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A true conservationist is a man who knows that the world is not given by his fathers, but borrowed from his children.

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Athletes & Explorers

Dec 13, 2018

Steph Davis: Dreaming of Flying

What drives Steph, to free solo a mountain with nothing but her hands and feet, before base jumping? “Bravery is not caused by the absence of fear."

WRITTEN BY

The Outdoor Journal

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In the coming days the Outdoor Journal will release an exclusive interview with Steph Davis, follow us via our social networks and stay tuned for more.

Do you have to be fearless to jump off a mountain? Meeting Steph Davis, you quickly realise: no, fearlessness is not what it takes. It’s not the search for thrills that drives her. She’s Mercedes travelled to Moab, Utah to find out what does – and to talk to Steph Davis about what it takes to climb the most challenging peaks and plunge from the highest mountaintops.

Steph Davis, getting ready to jump. Photo by Jan Vincent Kleine

At noon, when the sun is at its highest point above the deserts of southeastern Utah and when every stone cliff casts a sharp shadow, you get a sense of how harsh this area can be. Despite Utah’s barrenness, Steph loves the orange-gold landscape with its towers and elegantly curved arches of sandstone. But Steph is not here because of the natural spectacle. Here, in this area which is as beautiful as it is inhospitable, she can pursue her greatest passion: free solo climbing and BASE jumping.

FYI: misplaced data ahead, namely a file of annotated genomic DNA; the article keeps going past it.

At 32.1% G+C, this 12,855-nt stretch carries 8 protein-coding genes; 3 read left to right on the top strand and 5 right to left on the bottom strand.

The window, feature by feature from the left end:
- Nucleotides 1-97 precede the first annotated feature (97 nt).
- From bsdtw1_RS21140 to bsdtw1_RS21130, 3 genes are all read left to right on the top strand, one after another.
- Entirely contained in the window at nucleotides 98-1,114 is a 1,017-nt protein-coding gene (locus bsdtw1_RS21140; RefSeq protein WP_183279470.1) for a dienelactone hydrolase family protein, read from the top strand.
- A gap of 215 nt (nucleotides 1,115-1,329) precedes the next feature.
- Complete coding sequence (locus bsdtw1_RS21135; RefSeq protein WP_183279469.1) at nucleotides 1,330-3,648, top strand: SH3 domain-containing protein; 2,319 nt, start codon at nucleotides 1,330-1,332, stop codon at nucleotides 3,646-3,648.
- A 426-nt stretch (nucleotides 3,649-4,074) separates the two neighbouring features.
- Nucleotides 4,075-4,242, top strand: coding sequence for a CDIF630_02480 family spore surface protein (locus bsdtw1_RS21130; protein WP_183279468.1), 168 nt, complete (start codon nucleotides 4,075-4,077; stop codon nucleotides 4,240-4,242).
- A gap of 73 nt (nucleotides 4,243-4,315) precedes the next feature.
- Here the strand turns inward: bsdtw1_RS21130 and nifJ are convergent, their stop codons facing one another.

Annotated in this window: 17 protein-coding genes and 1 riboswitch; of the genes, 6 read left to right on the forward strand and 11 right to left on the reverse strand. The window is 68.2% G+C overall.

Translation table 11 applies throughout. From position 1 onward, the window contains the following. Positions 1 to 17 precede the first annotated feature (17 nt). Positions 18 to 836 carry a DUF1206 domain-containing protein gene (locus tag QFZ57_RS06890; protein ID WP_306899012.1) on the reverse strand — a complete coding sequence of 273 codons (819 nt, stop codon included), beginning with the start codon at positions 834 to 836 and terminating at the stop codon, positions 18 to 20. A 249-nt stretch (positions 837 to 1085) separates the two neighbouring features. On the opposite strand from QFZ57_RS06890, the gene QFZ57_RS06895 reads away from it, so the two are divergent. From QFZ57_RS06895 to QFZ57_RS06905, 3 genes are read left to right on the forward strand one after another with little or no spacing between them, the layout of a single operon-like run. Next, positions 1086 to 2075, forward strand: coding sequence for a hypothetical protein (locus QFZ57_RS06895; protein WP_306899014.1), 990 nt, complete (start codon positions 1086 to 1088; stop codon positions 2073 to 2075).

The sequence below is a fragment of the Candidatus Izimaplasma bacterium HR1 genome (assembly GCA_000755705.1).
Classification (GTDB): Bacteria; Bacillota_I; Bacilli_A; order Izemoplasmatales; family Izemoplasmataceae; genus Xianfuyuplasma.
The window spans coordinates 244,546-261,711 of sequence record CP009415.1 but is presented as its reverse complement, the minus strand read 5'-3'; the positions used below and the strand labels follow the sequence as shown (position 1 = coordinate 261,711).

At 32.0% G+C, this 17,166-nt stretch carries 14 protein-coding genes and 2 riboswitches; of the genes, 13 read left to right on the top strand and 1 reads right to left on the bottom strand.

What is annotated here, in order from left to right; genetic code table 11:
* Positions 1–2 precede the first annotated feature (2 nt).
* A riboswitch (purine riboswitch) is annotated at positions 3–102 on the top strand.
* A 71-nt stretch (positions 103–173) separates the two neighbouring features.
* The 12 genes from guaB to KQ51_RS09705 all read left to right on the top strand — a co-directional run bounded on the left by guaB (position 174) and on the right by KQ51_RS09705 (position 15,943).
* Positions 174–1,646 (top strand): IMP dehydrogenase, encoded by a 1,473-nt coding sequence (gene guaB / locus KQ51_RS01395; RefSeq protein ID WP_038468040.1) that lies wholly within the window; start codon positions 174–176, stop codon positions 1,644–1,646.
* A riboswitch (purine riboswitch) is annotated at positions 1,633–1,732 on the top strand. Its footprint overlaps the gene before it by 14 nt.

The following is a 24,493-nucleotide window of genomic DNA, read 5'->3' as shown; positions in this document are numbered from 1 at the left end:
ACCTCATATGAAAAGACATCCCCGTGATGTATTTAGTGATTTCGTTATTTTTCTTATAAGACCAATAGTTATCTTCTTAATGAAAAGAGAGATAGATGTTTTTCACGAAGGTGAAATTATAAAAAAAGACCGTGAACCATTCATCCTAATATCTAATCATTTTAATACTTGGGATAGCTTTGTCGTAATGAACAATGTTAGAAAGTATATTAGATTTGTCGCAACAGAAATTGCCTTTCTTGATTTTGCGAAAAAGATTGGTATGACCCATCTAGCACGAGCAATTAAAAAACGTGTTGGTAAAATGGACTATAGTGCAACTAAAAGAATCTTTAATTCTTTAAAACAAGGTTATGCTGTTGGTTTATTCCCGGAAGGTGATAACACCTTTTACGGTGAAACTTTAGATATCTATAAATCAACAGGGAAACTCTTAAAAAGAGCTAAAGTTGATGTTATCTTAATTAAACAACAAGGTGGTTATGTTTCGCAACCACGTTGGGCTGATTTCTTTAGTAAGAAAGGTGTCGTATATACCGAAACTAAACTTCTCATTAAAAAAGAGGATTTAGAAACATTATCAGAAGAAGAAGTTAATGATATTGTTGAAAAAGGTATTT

Castleton Tower… Look closely. Photo by Jan Vincent Kleine

Today, Steph wants to take us to Castleton Tower. We travel on gravel roads that are hardly recognizable, right into the middle of the desert. Gnarled bushes and conifers grow along what might be the side of the road. Other than that, the surrounding landscape lives up to its name: it is deserted. Steph loves the remoteness of the area. “One of my favourite places is a small octagonal cabin in the desert that I designed and built together with some of my closest friends. It’s not big and doesn’t have many amenities but it has everything you need: a bed, a bathroom, a small kitchenette … and eight windows allowing me to take in nature around me. That’s pretty much all I need.” Steph Davis cherishes the simple things. She has found her place, and she doesn’t let go.

Whilst pictured with ropes here, Steph often free solo’s without any equipment at all. Photo by Jan Vincent Kleine

Castleton Tower is home turf for Steph. She has climbed the iconic red sandstone tower so many times she’s lost count. The iconic 120-metre obelisk on top of a 300-metre cone is popular among rock climbers as well as with BASE jumpers. Its isolated position makes it a perfect plunging point and it can easily be summited with little equipment – at least for experienced climbers like Steph Davis.

“It would be reckless not to be afraid. But I don’t have to be paralysed by fear.”

Steph is a free solo climber, which means she relies on her hands and feet only – not on ropes, hooks or harnesses. She loves to free solo, using only what’s absolutely necessary. She squeezes her hands into the tiniest cracks in the stone and her feet find support on the smallest outcroppings, where others would see only a smooth surface. Steph climbs walls that might be 100 metres tall – sometimes rising up 900 metres – with nothing below her but thin air and the ground far below. She knows that any mistake while climbing can be fatal.

Flying. Photo by Jan Vincent Kleine